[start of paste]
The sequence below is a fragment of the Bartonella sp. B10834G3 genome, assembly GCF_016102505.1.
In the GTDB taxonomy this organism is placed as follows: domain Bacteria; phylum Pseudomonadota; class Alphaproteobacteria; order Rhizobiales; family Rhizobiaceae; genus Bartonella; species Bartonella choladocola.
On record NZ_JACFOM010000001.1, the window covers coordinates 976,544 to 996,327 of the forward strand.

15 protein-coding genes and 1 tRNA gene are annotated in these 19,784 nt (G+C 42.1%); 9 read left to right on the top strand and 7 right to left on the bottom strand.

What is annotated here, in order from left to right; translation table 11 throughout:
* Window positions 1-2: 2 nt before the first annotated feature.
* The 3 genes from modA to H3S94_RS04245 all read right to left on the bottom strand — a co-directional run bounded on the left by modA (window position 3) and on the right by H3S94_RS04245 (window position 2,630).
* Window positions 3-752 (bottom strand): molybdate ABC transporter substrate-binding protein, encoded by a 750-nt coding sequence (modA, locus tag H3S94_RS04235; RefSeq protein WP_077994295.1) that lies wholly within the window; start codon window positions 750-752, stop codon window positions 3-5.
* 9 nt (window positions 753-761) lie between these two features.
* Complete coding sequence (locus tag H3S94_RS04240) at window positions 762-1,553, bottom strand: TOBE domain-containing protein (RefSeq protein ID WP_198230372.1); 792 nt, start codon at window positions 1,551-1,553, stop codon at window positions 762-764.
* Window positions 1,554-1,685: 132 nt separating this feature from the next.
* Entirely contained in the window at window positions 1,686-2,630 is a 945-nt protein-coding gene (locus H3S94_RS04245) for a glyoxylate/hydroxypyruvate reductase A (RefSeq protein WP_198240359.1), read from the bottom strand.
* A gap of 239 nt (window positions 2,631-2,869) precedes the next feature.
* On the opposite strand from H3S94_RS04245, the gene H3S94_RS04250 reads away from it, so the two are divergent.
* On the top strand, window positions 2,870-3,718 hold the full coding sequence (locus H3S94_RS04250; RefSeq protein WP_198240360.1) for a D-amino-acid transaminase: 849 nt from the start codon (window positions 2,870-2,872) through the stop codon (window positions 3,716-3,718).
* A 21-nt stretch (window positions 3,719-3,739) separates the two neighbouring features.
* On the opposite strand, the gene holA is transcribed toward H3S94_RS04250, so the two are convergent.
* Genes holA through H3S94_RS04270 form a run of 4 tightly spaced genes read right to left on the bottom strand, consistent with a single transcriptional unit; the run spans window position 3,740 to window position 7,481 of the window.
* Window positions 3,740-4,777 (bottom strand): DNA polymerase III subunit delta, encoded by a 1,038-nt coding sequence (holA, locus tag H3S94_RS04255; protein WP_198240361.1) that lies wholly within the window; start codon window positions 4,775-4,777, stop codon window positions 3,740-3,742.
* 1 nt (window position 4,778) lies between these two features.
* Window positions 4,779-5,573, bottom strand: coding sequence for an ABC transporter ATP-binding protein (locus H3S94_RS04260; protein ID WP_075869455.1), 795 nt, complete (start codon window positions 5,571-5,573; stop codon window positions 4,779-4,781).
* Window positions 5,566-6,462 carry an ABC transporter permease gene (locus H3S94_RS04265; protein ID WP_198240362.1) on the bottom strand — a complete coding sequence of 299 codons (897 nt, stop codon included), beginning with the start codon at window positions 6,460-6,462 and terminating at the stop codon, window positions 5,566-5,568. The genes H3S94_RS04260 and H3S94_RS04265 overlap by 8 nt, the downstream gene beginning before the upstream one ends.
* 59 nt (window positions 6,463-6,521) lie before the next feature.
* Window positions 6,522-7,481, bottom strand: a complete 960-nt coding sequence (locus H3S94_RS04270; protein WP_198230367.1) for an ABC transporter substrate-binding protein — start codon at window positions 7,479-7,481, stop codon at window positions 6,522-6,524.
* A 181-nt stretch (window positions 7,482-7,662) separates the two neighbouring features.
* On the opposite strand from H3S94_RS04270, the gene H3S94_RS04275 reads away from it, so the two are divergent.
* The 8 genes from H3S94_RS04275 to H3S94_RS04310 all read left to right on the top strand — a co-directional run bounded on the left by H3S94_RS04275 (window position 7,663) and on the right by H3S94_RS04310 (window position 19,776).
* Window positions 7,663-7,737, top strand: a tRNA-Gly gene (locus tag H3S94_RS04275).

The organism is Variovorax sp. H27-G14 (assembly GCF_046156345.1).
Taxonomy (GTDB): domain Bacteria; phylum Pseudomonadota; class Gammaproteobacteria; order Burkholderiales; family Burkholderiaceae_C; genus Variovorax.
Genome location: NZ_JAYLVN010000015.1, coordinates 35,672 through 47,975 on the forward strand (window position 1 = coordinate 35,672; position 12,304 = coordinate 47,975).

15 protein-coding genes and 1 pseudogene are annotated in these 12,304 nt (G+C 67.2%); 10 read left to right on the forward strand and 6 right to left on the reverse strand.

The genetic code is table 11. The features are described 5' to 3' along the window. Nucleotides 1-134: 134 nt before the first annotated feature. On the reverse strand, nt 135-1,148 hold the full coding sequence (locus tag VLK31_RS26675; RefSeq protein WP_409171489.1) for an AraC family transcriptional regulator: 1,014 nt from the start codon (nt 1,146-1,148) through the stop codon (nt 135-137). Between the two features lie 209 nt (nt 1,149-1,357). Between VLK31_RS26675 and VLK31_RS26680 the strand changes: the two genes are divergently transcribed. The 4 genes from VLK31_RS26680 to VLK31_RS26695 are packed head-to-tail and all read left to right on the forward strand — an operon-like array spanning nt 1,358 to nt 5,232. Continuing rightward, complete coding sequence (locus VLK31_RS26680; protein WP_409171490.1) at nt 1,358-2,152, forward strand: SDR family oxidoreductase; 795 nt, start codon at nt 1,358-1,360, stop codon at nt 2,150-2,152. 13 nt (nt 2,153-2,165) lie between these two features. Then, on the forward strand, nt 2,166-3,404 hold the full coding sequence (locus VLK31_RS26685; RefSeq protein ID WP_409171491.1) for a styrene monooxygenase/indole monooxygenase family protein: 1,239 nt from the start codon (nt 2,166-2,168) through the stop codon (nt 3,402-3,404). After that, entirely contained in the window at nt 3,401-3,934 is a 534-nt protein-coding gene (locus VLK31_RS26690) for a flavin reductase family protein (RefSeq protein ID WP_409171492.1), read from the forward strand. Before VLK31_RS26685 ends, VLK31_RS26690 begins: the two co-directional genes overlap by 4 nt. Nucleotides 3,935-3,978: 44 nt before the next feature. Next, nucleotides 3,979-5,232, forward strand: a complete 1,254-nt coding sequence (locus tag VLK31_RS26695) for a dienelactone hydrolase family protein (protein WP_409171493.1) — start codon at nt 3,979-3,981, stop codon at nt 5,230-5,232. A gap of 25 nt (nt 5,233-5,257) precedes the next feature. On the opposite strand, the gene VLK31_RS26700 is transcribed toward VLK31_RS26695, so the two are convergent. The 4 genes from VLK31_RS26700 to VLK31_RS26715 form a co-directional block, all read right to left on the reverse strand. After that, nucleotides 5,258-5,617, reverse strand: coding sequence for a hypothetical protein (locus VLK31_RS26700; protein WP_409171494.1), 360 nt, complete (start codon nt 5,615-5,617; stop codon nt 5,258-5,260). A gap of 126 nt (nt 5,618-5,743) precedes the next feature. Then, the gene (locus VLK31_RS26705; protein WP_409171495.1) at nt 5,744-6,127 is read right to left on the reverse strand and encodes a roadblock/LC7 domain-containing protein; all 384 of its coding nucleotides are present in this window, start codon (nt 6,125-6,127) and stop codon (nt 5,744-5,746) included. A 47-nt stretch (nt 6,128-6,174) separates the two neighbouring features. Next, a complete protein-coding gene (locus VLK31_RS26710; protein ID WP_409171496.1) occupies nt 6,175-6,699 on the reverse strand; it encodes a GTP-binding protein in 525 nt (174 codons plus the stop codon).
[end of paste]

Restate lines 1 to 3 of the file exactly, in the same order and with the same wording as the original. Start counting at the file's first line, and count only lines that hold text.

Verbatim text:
The sequence below is a fragment of the Bartonella sp. B10834G3 genome, assembly GCF_016102505.1.
In the GTDB taxonomy this organism is placed as follows: domain Bacteria; phylum Pseudomonadota; class Alphaproteobacteria; order Rhizobiales; family Rhizobiaceae; genus Bartonella; species Bartonella choladocola.
On record NZ_JACFOM010000001.1, the window covers coordinates 976,544 to 996,327 of the forward strand.